Disclaimer: CME certification for these activities has expired. All information is pertinent to the timeframe in which it was released.
Advances In The Management Of HIV/HCV Coinfection
To provide hepatologists, gastroenterologists, and infectious disease physicians with up-to-date information on the diagnosis and treatment of patients coinfected with human immunodeficiency virus/hepatitis C virus (HIV/HCV).
This activity is designed for hepatologists, gastroenterologists, and infectious disease physicians. No prerequisites required.
The Johns Hopkins University School of Medicine takes responsibility for the content, quality, and scientific integrity of this CME activity. At the conclusion of this activity, participants should be able to:
- Describe the magnitude of the HIV/HCV coinfection problem in the United States.
- Identify the diagnostic and clinical characteristics of patients who are coinfected with HIV and HCV.
- Assess the data from recently reported large-scale controlled clinical trial results of therapy in patients with HIV/HCV coinfection (ACTG 5071, APRICOT, and RIBAVIC).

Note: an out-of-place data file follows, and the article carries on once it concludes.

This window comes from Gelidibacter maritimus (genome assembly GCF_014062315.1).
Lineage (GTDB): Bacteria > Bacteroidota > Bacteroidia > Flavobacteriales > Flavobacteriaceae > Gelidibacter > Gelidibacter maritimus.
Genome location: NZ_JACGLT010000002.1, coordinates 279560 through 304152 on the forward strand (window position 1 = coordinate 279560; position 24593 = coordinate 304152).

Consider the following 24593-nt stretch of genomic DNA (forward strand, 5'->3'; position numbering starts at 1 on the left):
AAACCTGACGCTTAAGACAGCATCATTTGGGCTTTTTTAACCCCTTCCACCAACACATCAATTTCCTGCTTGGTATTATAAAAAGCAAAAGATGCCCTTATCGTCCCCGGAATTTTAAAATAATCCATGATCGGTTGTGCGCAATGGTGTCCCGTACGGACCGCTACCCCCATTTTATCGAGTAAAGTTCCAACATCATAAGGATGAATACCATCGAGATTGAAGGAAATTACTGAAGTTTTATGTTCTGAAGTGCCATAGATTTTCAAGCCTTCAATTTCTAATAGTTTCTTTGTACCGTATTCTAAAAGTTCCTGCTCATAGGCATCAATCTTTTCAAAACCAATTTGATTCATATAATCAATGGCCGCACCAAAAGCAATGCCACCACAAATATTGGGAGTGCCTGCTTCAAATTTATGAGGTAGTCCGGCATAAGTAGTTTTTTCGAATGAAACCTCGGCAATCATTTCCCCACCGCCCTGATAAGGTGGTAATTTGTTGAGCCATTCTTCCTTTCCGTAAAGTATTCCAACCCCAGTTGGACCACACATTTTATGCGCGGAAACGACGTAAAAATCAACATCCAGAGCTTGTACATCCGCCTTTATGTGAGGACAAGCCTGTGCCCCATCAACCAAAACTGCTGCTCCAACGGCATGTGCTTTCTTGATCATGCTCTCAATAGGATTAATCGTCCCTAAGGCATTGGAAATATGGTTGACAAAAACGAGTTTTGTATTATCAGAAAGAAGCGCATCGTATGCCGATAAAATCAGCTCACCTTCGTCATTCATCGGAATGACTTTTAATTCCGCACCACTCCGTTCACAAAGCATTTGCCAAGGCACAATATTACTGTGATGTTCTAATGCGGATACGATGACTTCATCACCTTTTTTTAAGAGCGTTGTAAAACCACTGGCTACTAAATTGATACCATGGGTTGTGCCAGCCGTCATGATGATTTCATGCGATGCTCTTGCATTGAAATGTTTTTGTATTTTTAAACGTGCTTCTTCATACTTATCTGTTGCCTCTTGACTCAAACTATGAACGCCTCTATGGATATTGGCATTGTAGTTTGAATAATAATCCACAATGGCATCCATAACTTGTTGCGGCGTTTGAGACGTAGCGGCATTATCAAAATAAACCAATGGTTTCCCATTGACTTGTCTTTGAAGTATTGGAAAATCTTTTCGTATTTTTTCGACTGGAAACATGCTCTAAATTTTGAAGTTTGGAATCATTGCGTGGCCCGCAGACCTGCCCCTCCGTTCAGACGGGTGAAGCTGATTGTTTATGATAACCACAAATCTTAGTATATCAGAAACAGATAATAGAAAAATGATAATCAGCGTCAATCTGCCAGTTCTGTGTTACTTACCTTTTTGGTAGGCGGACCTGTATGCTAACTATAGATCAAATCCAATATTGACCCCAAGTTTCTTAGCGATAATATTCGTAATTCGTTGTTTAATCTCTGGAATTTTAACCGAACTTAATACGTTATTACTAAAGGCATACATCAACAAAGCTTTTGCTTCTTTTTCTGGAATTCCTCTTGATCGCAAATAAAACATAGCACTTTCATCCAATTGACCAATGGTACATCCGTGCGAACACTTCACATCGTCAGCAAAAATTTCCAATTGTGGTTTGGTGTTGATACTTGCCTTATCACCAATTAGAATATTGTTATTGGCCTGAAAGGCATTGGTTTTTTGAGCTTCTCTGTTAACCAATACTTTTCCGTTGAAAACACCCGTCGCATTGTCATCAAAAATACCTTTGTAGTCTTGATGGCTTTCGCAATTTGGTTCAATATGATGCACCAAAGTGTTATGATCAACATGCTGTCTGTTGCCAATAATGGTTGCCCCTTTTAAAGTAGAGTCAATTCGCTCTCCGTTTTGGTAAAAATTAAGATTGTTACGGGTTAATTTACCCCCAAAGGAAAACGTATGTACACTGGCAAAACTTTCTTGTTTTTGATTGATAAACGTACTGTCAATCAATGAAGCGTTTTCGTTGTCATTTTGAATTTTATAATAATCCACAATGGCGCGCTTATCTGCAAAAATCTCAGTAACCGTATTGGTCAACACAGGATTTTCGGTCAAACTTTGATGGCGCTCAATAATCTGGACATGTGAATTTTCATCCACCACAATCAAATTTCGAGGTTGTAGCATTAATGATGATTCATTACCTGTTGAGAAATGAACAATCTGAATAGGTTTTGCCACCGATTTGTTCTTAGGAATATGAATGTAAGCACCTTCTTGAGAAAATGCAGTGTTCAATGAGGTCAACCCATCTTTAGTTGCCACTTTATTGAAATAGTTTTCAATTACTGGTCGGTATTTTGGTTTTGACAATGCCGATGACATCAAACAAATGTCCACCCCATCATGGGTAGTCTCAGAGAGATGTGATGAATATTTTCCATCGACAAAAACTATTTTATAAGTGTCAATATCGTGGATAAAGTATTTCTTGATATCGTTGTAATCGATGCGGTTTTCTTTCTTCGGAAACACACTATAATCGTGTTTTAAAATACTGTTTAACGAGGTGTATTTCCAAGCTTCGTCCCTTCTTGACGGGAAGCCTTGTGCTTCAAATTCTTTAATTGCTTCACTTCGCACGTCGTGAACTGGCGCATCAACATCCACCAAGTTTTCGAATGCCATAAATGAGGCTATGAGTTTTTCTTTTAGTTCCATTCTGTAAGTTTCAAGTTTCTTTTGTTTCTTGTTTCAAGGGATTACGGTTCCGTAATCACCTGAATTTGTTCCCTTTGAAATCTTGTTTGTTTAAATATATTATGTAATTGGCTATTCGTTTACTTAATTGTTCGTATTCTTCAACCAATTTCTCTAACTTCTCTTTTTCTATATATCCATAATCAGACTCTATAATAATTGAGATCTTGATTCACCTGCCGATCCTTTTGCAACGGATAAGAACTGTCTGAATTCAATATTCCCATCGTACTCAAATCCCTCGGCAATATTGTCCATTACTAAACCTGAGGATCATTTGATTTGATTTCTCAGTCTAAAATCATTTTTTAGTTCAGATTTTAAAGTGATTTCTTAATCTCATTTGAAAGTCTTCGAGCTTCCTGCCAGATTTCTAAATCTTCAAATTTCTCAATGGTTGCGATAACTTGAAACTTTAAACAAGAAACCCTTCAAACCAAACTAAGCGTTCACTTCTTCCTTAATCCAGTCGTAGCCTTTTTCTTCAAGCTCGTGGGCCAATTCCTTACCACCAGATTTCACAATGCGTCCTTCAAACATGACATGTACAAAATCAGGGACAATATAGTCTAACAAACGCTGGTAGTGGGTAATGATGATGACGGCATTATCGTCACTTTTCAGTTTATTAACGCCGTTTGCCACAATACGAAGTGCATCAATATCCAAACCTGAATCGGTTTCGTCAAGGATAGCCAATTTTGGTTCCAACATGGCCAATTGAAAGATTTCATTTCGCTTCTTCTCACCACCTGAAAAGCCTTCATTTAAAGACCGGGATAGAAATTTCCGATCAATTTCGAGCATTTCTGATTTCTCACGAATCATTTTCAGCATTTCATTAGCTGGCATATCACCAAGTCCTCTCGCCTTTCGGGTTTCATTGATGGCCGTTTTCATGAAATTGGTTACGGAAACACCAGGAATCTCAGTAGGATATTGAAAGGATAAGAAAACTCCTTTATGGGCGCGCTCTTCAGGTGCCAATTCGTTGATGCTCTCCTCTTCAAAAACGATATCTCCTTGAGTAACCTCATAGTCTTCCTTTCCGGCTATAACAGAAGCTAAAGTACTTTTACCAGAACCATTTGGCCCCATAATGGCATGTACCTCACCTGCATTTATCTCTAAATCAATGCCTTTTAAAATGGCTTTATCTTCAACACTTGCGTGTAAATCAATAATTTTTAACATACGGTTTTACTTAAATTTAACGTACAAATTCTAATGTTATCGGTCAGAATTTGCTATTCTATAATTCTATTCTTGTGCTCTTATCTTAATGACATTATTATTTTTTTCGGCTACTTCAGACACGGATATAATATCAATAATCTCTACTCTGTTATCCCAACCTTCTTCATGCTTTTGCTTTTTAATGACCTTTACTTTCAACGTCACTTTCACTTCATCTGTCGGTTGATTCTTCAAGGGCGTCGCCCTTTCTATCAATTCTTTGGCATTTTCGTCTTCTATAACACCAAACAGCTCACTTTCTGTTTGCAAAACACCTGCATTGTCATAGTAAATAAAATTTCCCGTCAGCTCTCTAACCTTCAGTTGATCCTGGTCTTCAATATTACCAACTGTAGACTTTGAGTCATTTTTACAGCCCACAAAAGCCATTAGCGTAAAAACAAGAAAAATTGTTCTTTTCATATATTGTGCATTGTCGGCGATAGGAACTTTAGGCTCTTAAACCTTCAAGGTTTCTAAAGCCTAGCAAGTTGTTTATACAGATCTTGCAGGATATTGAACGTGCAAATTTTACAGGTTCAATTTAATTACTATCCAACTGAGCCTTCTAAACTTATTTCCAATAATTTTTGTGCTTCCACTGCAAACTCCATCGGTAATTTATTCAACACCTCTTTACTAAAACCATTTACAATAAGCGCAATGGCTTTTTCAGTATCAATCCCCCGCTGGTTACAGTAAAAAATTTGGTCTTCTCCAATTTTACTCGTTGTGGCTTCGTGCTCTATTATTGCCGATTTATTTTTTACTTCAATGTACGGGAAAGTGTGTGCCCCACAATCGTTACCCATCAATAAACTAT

- Evaluate the clinical implications of using combination pegylated interferon plus ribavirin therapy in patients with HIV/HCV coinfection.
The Johns Hopkins University School of Medicine is accredited by the Accreditation Council for Continuing Medical Education to provide continuing medical education for physicians.
CREDIT DESIGNATION STATEMENT
The Johns Hopkins University School of Medicine designates this educational activity for a maximum of 1.75 category 1 credits toward the AMA Physician's Recognition Award. Each physician should claim only those credits that he/she actually spent in the activity.
The estimated time to complete this educational activity: 1.75 hours.
Release date: April 15, 2005. Expiration date: April 15, 2007.
The opinions and recommendations expressed by faculty and other experts whose input is included in this program are their own. This enduring material is produced for educational purposes only. Use of Johns Hopkins University School of Medicine name implies review of educational format, design, and approach. Please review the complete prescribing information of specific drugs or combinations of drugs, including indications, contraindications, warnings, and adverse effects, before administering pharmacologic therapy to patients.
This program is supported by an educational grant from Roche Laboratories.